As part of the criteria for its newly acquired certification from the Forest Stewardship Council, Green Diamond Resource Co. held a public meeting last week at the Bayside Grange for a standing-room-only crowd.
Company representatives, including communications manager Gary Rynearson and vice president Neil Ewald, gave an hour-long presentation on the company’s forestry practices, harvest plans and projected activities, including announcements concerning plans for the McKay tract south of Eureka and Strawberry Rock near Trinidad.
After a brief description of the history of the McKay property, John Bernstein from the Trust for Public Land announced a potential partnership with Green Diamond to preserve 1,200 acres of the 7,600-acre tract as a community forest. Another several hundred acres is also being considered for a conservation easement, though logging would continue on the remainder of the property.
As for the forest around Strawberry Rock, Ewald announced the company’s willingness to work with stakeholder groups to preserve part of that property.
"Not long before the holidays, I had occasion to meet with a fella named Abe Brower. ... He called me and said, ‘I’d like to talk to you about Strawberry Rock.’ He’s a tree-sitter out there, and so we organized a meeting in Trinidad. He told me what he was interested in, and I told him we would listen. And we did," Ewald said.
He said it was the company’s intention to find a way to get a conservation easement for three special areas: the trail to the rock for public access, for the rock itself, and for the stand of trees - about 27 acres in size - that the trail straddles.
Following Ewald’s announcement, the floor was opened to questions and comments. Public response to the plans ran the gamut from complimentary and grateful to confrontational and disappointed. Many speakers said they felt that the company was attempting to "greenwash" their image through small concessions and minor adjustments, while still engaging in practices like herbicide use and clear-cutting.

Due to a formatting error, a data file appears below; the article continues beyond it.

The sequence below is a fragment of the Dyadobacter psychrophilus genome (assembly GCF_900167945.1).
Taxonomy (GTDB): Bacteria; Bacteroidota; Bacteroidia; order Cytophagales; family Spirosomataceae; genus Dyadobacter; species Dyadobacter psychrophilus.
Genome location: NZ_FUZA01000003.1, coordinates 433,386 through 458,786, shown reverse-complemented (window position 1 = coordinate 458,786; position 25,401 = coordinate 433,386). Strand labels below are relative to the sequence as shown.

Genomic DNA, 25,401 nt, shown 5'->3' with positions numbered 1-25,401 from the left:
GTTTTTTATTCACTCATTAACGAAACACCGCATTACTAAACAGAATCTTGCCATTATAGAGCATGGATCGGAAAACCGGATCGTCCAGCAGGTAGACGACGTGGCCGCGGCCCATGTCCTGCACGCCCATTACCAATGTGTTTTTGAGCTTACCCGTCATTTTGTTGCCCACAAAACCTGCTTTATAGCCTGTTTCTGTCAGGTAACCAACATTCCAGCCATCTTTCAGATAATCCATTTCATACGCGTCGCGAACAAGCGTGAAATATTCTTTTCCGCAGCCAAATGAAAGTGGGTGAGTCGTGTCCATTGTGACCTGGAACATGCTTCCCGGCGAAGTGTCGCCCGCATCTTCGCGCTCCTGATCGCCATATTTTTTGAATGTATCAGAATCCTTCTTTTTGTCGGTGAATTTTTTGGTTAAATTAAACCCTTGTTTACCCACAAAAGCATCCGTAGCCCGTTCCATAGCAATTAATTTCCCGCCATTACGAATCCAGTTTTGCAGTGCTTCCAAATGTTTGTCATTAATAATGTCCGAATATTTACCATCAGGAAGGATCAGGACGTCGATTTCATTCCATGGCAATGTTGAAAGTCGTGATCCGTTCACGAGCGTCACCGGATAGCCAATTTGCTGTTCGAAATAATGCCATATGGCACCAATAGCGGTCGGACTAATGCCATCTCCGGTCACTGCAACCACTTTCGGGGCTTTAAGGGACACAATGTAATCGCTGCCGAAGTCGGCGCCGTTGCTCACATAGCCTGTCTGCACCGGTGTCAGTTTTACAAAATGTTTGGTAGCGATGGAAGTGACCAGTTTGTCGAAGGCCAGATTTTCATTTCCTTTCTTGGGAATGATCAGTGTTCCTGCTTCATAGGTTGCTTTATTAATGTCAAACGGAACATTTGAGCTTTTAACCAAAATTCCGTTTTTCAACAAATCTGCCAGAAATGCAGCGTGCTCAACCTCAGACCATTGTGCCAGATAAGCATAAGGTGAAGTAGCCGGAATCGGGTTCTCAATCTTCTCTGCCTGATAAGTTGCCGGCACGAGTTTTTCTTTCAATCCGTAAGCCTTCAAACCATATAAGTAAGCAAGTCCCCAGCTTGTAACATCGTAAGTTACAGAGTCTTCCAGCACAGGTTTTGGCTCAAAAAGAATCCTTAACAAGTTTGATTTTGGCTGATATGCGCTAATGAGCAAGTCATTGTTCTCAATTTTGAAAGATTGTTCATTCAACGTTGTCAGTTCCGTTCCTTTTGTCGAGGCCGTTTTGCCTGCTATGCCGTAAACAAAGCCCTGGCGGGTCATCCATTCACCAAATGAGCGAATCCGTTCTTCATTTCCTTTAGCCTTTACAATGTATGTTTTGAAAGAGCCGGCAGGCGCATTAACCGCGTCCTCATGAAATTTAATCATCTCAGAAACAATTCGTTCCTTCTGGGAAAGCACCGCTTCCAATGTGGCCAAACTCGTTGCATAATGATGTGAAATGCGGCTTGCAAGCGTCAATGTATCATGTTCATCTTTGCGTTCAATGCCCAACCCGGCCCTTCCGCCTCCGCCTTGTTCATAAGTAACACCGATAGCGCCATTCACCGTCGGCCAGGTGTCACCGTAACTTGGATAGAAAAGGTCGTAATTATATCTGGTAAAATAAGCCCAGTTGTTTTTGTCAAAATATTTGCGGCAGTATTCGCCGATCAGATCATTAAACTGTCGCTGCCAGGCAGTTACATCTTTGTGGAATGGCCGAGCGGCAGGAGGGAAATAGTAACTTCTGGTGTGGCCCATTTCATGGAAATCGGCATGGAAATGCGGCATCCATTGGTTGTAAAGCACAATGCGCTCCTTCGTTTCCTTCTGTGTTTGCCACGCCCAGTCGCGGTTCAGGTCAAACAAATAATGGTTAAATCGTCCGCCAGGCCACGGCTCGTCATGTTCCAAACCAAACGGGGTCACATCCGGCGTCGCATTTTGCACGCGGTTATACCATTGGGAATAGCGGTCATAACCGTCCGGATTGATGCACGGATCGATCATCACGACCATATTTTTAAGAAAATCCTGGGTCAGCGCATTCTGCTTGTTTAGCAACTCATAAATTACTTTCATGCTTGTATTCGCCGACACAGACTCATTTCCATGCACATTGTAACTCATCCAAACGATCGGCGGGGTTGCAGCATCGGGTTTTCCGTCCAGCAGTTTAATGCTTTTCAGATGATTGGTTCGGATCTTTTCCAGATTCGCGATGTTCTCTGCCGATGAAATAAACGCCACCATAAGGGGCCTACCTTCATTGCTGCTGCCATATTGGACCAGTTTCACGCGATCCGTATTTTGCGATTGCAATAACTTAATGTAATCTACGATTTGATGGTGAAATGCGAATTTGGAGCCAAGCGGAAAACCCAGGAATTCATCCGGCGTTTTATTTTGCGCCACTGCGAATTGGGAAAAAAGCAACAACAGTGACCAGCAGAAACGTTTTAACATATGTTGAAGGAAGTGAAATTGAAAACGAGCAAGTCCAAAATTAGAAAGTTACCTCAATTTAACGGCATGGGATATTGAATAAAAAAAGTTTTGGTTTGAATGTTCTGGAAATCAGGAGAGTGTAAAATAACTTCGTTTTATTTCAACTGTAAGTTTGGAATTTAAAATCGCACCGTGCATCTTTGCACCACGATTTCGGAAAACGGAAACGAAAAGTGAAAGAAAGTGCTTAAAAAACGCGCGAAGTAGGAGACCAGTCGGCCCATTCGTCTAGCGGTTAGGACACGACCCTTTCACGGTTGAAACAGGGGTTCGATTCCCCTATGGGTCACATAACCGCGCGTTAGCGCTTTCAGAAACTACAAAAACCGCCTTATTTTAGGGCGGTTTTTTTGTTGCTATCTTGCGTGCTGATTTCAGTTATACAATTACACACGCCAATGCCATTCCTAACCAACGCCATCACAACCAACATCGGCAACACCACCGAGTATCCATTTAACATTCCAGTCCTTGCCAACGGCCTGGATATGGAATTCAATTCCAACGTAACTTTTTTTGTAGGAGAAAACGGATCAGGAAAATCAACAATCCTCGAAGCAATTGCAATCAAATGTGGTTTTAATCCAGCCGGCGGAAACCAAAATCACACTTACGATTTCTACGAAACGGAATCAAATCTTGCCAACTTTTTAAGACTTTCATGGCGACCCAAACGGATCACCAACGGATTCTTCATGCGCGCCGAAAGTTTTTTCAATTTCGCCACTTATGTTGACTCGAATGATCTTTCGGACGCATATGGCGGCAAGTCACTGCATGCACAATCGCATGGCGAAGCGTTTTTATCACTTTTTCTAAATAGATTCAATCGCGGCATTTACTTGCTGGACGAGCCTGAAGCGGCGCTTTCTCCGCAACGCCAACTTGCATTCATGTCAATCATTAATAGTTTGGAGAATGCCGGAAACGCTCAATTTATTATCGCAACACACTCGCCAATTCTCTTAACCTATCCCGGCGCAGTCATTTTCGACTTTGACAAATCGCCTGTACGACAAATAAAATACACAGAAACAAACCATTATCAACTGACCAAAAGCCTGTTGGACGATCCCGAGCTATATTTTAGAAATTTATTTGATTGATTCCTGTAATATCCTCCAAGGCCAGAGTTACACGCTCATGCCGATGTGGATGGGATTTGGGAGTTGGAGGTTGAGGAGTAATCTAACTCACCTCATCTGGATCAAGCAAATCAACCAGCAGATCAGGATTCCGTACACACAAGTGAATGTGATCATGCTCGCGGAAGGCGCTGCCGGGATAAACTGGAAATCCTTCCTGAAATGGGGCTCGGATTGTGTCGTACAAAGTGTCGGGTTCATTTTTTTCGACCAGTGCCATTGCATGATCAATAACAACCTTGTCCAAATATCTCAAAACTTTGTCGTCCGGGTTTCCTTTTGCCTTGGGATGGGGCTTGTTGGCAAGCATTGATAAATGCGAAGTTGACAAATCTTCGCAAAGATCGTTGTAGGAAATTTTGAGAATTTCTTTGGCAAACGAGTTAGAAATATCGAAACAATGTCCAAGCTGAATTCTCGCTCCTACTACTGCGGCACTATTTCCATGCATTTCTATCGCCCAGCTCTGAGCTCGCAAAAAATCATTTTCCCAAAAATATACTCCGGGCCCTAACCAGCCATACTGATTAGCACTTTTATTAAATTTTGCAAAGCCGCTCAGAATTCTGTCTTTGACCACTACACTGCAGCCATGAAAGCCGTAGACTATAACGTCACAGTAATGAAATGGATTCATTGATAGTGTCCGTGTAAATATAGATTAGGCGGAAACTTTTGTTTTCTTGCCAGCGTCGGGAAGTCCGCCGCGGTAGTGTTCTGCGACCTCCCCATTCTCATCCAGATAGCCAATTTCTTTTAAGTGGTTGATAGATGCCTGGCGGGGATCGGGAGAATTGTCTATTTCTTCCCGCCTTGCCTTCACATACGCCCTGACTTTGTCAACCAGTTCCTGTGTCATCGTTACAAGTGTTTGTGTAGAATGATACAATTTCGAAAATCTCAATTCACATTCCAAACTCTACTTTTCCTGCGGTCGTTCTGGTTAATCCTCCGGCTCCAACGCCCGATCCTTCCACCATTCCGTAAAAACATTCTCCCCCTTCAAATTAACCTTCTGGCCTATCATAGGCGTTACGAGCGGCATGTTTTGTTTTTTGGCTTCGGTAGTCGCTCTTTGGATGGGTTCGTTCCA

Several speakers said that the timber harvest plan for Strawberry Rock includes more than 100 acres scheduled for harvesting, and called for the entire timber harvesting plan for that area to be canceled. Ewald said that had not yet been considered, but that the company would "take it under advisement." Gary Hughes, executive director of the Environmental Protection Information Center, expressed a common concern.
"One of the main issues we want to address is (Green Diamond’s) perpetual commitment to even-aged management - clear-cutting," he said. "The areas keep getting smaller and smaller, but the science keeps getting stronger and stronger, especially in the temperate rainforest ecosystem of the redwoods showing how damaging clear-cutting really is, especially to the climate...
What I understand from a lot of the climate science right now is that the way the planet is warming, we could very well be facing nearly uninhabitable conditions by the year 2050. ... We’re right here with the redwood forest, the most endangered temperate rainforest on the planet, and you’re committed still to clear-cutting. So my question really is: When will you hear what the community and the scientific world is saying about clear-cutting and make that move ahead of time, on your own avail, to move ahead from this clearly climated estroying paradigm?"
Ewald said Green Diamond does everything it can to ensure it protects public health resources on our property, noting the company employs 45 scientists.
"Everything has tradeoffs," he said. "Even with selection harvesting, you do it with tractors and bulldozers, and you end up with skid trails. Those tradeoffs are things we’ve considered, and in our view, this is the most prudent way to manage these forests."
EPIC conservation director Andrew Orahoske said he was "disappointed" that the forest council brought Green Diamond under its umbrella.
"In 2011, the FSC changed their policy to allow clear-cutting in these very forests. ... I have to really question that decision, and we are going to vigorously investigate the process. ... We plan to file an official complaint with FSC, because we really do not think this is a legitimate certification," he said.